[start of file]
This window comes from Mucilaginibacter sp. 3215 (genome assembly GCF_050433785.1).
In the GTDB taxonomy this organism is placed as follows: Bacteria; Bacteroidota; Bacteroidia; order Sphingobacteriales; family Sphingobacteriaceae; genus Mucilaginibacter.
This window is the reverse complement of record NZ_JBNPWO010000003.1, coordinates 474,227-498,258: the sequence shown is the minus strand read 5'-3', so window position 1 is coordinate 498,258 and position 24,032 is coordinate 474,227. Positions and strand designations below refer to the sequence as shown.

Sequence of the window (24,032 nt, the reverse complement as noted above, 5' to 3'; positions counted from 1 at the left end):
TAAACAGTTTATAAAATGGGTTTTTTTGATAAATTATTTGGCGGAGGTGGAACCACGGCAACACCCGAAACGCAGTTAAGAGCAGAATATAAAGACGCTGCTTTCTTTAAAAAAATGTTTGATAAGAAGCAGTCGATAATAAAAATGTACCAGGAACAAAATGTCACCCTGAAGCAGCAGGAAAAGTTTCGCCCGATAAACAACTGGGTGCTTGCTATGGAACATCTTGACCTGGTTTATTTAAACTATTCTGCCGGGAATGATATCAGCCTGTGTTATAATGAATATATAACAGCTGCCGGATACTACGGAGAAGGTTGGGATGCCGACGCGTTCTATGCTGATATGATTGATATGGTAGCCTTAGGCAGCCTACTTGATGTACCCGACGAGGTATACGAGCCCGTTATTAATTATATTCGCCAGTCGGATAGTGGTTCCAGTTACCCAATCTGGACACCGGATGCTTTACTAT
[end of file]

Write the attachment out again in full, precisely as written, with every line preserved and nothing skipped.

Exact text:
This window comes from Mucilaginibacter sp. 3215 (genome assembly GCF_050433785.1).
In the GTDB taxonomy this organism is placed as follows: Bacteria; Bacteroidota; Bacteroidia; order Sphingobacteriales; family Sphingobacteriaceae; genus Mucilaginibacter.
This window is the reverse complement of record NZ_JBNPWO010000003.1, coordinates 474,227-498,258: the sequence shown is the minus strand read 5'-3', so window position 1 is coordinate 498,258 and position 24,032 is coordinate 474,227. Positions and strand designations below refer to the sequence as shown.

Sequence of the window (24,032 nt, the reverse complement as noted above, 5' to 3'; positions counted from 1 at the left end):
TAAACAGTTTATAAAATGGGTTTTTTTGATAAATTATTTGGCGGAGGTGGAACCACGGCAACACCCGAAACGCAGTTAAGAGCAGAATATAAAGACGCTGCTTTCTTTAAAAAAATGTTTGATAAGAAGCAGTCGATAATAAAAATGTACCAGGAACAAAATGTCACCCTGAAGCAGCAGGAAAAGTTTCGCCCGATAAACAACTGGGTGCTTGCTATGGAACATCTTGACCTGGTTTATTTAAACTATTCTGCCGGGAATGATATCAGCCTGTGTTATAATGAATATATAACAGCTGCCGGATACTACGGAGAAGGTTGGGATGCCGACGCGTTCTATGCTGATATGATTGATATGGTAGCCTTAGGCAGCCTACTTGATGTACCCGACGAGGTATACGAGCCCGTTATTAATTATATTCGCCAGTCGGATAGTGGTTCCAGTTACCCAATCTGGACACCGGATGCTTTACTAT